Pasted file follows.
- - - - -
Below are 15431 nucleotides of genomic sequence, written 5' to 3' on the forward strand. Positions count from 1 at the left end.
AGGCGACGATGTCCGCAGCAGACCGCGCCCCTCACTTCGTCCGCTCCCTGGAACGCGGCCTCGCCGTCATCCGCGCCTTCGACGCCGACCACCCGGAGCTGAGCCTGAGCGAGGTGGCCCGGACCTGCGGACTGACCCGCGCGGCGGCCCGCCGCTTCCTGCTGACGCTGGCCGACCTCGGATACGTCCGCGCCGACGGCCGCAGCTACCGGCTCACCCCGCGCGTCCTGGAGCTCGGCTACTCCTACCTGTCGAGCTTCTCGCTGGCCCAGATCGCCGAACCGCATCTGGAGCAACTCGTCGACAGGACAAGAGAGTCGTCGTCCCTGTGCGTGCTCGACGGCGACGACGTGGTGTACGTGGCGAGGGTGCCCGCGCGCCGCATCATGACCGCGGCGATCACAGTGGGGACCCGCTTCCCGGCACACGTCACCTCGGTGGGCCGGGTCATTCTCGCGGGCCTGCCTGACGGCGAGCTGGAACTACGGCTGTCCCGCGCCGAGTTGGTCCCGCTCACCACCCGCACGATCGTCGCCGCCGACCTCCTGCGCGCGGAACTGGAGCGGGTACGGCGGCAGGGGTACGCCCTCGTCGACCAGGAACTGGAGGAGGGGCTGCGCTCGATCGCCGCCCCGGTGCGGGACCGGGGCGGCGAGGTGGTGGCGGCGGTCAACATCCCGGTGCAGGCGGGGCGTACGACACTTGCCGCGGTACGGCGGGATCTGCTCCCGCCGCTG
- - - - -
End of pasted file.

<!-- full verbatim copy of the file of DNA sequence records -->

Below are 15431 nucleotides of genomic sequence, written 5' to 3' on the forward strand. Positions count from 1 at the left end.
AGGCGACGATGTCCGCAGCAGACCGCGCCCCTCACTTCGTCCGCTCCCTGGAACGCGGCCTCGCCGTCATCCGCGCCTTCGACGCCGACCACCCGGAGCTGAGCCTGAGCGAGGTGGCCCGGACCTGCGGACTGACCCGCGCGGCGGCCCGCCGCTTCCTGCTGACGCTGGCCGACCTCGGATACGTCCGCGCCGACGGCCGCAGCTACCGGCTCACCCCGCGCGTCCTGGAGCTCGGCTACTCCTACCTGTCGAGCTTCTCGCTGGCCCAGATCGCCGAACCGCATCTGGAGCAACTCGTCGACAGGACAAGAGAGTCGTCGTCCCTGTGCGTGCTCGACGGCGACGACGTGGTGTACGTGGCGAGGGTGCCCGCGCGCCGCATCATGACCGCGGCGATCACAGTGGGGACCCGCTTCCCGGCACACGTCACCTCGGTGGGCCGGGTCATTCTCGCGGGCCTGCCTGACGGCGAGCTGGAACTACGGCTGTCCCGCGCCGAGTTGGTCCCGCTCACCACCCGCACGATCGTCGCCGCCGACCTCCTGCGCGCGGAACTGGAGCGGGTACGGCGGCAGGGGTACGCCCTCGTCGACCAGGAACTGGAGGAGGGGCTGCGCTCGATCGCCGCCCCGGTGCGGGACCGGGGCGGCGAGGTGGTGGCGGCGGTCAACATCCCGGTGCAGGCGGGGCGTACGACACTTGCCGCGGTACGGCGGGATCTGCTCCCGCCGCTG